In a nutshell, the main difference between http://kdm-manager.com and The Watcher, is that The Watcher is a brand new front-end/user interface that was designed by an actual designer and implemented in React by guys who are develop high-performance user interfaces for a living.

      The Watcher will use the same back-end (i.e. so you will not have to migrate or transfer data), but will have an all new, high-quality/high-performance front-end.

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  2. Hi Timothy, I experience heavy lags / performance issues with the current kdm-manager site. For example, a survivor sheet takes good 15-20 seconds to open. Do you expect performance issues to cease to exist with the introduction of a new front-end?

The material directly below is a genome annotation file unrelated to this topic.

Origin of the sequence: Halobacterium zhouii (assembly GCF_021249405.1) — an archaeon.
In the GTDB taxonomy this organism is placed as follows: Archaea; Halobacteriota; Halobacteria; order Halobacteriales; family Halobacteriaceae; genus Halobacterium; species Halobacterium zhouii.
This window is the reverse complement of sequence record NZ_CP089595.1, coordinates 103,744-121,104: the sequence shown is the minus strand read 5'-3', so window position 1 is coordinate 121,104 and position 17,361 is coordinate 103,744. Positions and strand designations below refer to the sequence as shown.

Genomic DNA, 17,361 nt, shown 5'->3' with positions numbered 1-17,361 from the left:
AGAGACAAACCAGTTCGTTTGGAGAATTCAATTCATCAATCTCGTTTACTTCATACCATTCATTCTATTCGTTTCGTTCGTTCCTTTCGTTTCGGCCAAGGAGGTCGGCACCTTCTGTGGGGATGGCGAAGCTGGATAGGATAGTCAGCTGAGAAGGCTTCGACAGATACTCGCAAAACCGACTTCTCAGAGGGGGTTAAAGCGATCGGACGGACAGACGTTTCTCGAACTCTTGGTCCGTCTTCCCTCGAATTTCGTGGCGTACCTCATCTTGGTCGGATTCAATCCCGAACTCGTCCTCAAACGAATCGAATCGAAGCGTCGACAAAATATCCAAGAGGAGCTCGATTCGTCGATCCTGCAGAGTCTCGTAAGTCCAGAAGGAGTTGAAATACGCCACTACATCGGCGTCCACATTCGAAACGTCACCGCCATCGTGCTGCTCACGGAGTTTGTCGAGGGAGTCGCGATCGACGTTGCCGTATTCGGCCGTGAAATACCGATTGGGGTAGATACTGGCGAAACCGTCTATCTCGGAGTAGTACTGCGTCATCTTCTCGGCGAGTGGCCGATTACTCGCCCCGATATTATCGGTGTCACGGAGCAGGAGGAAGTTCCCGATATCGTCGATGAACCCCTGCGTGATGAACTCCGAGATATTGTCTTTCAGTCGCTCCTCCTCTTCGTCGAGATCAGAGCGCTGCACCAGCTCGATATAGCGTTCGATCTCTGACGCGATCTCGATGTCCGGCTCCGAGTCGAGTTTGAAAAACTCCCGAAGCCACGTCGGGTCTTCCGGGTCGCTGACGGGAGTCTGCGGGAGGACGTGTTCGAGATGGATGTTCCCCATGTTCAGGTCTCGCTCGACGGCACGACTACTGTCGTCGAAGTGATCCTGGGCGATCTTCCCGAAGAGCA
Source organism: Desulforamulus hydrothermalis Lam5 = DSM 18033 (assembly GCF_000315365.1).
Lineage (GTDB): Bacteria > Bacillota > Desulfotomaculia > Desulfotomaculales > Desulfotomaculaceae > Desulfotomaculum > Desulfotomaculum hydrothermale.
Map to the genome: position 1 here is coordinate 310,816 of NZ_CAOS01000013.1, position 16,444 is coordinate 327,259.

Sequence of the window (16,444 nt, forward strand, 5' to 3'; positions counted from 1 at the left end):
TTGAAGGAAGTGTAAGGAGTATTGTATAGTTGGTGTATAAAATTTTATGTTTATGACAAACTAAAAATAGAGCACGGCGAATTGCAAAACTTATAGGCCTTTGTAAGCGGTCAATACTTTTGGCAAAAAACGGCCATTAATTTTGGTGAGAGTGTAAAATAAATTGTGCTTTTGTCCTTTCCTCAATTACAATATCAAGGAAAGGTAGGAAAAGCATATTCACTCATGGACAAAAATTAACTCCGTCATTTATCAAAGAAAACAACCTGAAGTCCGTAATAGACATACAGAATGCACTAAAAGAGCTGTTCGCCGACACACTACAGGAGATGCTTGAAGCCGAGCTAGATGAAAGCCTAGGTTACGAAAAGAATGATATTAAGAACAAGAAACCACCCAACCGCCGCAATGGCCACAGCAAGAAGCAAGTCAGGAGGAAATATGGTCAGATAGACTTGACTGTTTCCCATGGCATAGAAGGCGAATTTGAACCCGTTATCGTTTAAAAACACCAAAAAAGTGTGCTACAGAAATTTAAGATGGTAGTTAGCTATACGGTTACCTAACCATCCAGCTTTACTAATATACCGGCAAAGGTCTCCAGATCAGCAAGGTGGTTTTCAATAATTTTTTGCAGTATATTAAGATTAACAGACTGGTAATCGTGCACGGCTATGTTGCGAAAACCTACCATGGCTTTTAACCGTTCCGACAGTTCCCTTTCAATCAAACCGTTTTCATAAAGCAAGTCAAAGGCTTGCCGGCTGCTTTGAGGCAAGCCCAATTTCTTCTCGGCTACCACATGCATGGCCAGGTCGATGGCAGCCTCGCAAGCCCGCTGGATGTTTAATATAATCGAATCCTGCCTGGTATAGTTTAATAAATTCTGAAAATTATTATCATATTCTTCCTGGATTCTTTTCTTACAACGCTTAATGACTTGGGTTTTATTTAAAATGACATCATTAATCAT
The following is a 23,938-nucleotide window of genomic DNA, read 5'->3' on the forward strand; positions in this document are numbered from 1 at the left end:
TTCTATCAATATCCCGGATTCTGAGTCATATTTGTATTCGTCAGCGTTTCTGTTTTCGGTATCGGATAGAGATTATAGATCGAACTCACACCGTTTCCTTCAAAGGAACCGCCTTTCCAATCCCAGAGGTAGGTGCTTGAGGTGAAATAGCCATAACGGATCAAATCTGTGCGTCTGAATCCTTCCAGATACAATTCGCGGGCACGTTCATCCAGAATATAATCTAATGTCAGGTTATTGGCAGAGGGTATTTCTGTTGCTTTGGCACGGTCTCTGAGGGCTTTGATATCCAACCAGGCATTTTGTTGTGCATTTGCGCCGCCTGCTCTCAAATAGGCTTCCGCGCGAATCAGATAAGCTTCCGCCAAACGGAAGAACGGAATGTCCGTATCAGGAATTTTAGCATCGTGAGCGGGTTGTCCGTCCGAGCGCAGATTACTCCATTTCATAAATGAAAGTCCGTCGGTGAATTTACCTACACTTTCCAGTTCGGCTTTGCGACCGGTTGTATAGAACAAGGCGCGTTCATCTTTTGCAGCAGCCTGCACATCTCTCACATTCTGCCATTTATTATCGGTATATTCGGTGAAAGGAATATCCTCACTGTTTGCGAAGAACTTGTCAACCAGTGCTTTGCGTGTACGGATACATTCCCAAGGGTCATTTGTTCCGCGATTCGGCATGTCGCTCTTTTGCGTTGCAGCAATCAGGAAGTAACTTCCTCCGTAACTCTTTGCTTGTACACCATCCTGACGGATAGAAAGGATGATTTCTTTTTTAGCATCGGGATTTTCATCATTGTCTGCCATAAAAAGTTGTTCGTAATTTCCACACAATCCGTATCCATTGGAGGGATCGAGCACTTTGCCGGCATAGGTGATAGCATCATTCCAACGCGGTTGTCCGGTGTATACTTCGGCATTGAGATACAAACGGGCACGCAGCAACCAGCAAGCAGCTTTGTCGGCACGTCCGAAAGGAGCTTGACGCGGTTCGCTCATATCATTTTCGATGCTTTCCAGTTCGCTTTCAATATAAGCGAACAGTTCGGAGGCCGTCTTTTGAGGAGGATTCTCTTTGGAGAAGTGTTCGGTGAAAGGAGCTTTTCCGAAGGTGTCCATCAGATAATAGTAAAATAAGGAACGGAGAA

And thanks for the great job. In fact it is so good, that I can't even think of using "generic" pen-and-paper approach to KD:M bookkeeping.

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    Replies
    1. Yeah, performance has been really sucking since people's 1.5 copies started showing up: we've had a ton of new users this last week, the settlement creation rate is up over 100% and max response times on some of the critical API routes have hit 30 seconds in some cases.

      It's...not good.

      There's a couple of things that are coming up in the 1.5 upgrade release (which will probably come out Wednesday):
      - the Campaign Summary view should load a bit quicker, since we're cutting some API calls that will no longer be required
      - the Settlement Sheet should refresh a little faster for similar reasons: in addition to upgrading the app to support 1.5 rules, the next release will also phase out a lot of slow legacy webapp functionality.

      Finally, to answer your question, one of the main reasons for developing the Watcher in the first place is performance: when it is finally ready and when it eventually replaces the legacy webapp, it will absolutely go way, way faster just by virtue of how it will be deployed and the technology used to render views.

      Thanks again for using the Manager!